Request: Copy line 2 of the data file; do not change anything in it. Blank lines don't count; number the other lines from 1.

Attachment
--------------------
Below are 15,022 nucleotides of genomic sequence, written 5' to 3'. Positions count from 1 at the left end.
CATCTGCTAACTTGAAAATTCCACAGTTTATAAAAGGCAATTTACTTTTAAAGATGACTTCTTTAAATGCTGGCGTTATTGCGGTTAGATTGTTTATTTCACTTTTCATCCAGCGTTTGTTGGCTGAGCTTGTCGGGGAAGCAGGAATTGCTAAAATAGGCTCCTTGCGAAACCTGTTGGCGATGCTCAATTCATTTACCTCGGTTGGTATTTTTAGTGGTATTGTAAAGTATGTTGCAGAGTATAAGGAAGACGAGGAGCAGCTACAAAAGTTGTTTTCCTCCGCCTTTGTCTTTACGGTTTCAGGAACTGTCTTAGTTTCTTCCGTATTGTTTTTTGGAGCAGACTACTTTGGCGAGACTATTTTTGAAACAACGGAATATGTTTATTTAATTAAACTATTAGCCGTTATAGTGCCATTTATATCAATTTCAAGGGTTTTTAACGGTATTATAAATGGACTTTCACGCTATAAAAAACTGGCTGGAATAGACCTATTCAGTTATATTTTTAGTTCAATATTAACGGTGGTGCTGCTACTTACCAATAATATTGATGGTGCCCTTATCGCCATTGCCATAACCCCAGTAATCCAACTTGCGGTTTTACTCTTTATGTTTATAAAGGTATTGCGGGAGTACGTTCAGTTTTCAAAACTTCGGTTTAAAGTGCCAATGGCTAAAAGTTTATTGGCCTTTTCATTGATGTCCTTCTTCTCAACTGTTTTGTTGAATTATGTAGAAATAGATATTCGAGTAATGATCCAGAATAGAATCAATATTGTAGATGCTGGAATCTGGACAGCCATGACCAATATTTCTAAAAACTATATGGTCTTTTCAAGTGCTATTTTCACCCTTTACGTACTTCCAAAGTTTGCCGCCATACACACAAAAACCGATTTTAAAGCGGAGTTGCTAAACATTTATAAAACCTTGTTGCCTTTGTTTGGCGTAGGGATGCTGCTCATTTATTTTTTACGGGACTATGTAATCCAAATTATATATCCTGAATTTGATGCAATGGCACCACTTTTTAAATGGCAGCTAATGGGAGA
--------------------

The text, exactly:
CATCTGCTAACTTGAAAATTCCACAGTTTATAAAAGGCAATTTACTTTTAAAGATGACTTCTTTAAATGCTGGCGTTATTGCGGTTAGATTGTTTATTTCACTTTTCATCCAGCGTTTGTTGGCTGAGCTTGTCGGGGAAGCAGGAATTGCTAAAATAGGCTCCTTGCGAAACCTGTTGGCGATGCTCAATTCATTTACCTCGGTTGGTATTTTTAGTGGTATTGTAAAGTATGTTGCAGAGTATAAGGAAGACGAGGAGCAGCTACAAAAGTTGTTTTCCTCCGCCTTTGTCTTTACGGTTTCAGGAACTGTCTTAGTTTCTTCCGTATTGTTTTTTGGAGCAGACTACTTTGGCGAGACTATTTTTGAAACAACGGAATATGTTTATTTAATTAAACTATTAGCCGTTATAGTGCCATTTATATCAATTTCAAGGGTTTTTAACGGTATTATAAATGGACTTTCACGCTATAAAAAACTGGCTGGAATAGACCTATTCAGTTATATTTTTAGTTCAATATTAACGGTGGTGCTGCTACTTACCAATAATATTGATGGTGCCCTTATCGCCATTGCCATAACCCCAGTAATCCAACTTGCGGTTTTACTCTTTATGTTTATAAAGGTATTGCGGGAGTACGTTCAGTTTTCAAAACTTCGGTTTAAAGTGCCAATGGCTAAAAGTTTATTGGCCTTTTCATTGATGTCCTTCTTCTCAACTGTTTTGTTGAATTATGTAGAAATAGATATTCGAGTAATGATCCAGAATAGAATCAATATTGTAGATGCTGGAATCTGGACAGCCATGACCAATATTTCTAAAAACTATATGGTCTTTTCAAGTGCTATTTTCACCCTTTACGTACTTCCAAAGTTTGCCGCCATACACACAAAAACCGATTTTAAAGCGGAGTTGCTAAACATTTATAAAACCTTGTTGCCTTTGTTTGGCGTAGGGATGCTGCTCATTTATTTTTTACGGGACTATGTAATCCAAATTATATATCCTGAATTTGATGCAATGGCACCACTTTTTAAATGGCAGCTAATGGGAGA